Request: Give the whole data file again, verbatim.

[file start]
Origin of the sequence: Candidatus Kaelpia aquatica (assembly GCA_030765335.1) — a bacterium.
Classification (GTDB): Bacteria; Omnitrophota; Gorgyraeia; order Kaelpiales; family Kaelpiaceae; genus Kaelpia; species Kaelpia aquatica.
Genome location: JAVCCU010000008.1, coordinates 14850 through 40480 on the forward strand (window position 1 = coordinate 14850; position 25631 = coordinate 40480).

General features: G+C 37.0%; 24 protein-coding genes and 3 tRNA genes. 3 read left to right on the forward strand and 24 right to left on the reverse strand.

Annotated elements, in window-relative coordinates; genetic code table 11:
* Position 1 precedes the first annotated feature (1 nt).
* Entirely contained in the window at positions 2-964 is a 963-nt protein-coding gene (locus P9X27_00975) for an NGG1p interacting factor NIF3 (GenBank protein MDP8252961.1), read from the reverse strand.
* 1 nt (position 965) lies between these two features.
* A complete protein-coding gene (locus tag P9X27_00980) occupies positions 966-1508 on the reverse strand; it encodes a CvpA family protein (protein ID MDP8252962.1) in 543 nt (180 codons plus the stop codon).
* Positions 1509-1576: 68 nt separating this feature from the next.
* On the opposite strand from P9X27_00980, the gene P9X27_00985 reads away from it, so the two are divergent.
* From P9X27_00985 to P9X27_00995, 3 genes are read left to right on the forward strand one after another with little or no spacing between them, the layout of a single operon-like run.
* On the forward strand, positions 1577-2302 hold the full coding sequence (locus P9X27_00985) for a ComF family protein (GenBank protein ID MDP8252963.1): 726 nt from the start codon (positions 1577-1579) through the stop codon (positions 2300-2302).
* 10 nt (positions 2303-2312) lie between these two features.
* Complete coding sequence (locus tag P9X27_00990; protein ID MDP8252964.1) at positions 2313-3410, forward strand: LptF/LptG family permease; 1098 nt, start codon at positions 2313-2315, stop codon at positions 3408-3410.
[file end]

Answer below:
Origin of the sequence: Candidatus Kaelpia aquatica (assembly GCA_030765335.1) — a bacterium.
Classification (GTDB): Bacteria; Omnitrophota; Gorgyraeia; order Kaelpiales; family Kaelpiaceae; genus Kaelpia; species Kaelpia aquatica.
Genome location: JAVCCU010000008.1, coordinates 14850 through 40480 on the forward strand (window position 1 = coordinate 14850; position 25631 = coordinate 40480).

General features: G+C 37.0%; 24 protein-coding genes and 3 tRNA genes. 3 read left to right on the forward strand and 24 right to left on the reverse strand.

Annotated elements, in window-relative coordinates; genetic code table 11:
* Position 1 precedes the first annotated feature (1 nt).
* Entirely contained in the window at positions 2-964 is a 963-nt protein-coding gene (locus P9X27_00975) for an NGG1p interacting factor NIF3 (GenBank protein MDP8252961.1), read from the reverse strand.
* 1 nt (position 965) lies between these two features.
* A complete protein-coding gene (locus tag P9X27_00980) occupies positions 966-1508 on the reverse strand; it encodes a CvpA family protein (protein ID MDP8252962.1) in 543 nt (180 codons plus the stop codon).
* Positions 1509-1576: 68 nt separating this feature from the next.
* On the opposite strand from P9X27_00980, the gene P9X27_00985 reads away from it, so the two are divergent.
* From P9X27_00985 to P9X27_00995, 3 genes are read left to right on the forward strand one after another with little or no spacing between them, the layout of a single operon-like run.
* On the forward strand, positions 1577-2302 hold the full coding sequence (locus P9X27_00985) for a ComF family protein (GenBank protein ID MDP8252963.1): 726 nt from the start codon (positions 1577-1579) through the stop codon (positions 2300-2302).
* 10 nt (positions 2303-2312) lie between these two features.
* Complete coding sequence (locus tag P9X27_00990; protein ID MDP8252964.1) at positions 2313-3410, forward strand: LptF/LptG family permease; 1098 nt, start codon at positions 2313-2315, stop codon at positions 3408-3410.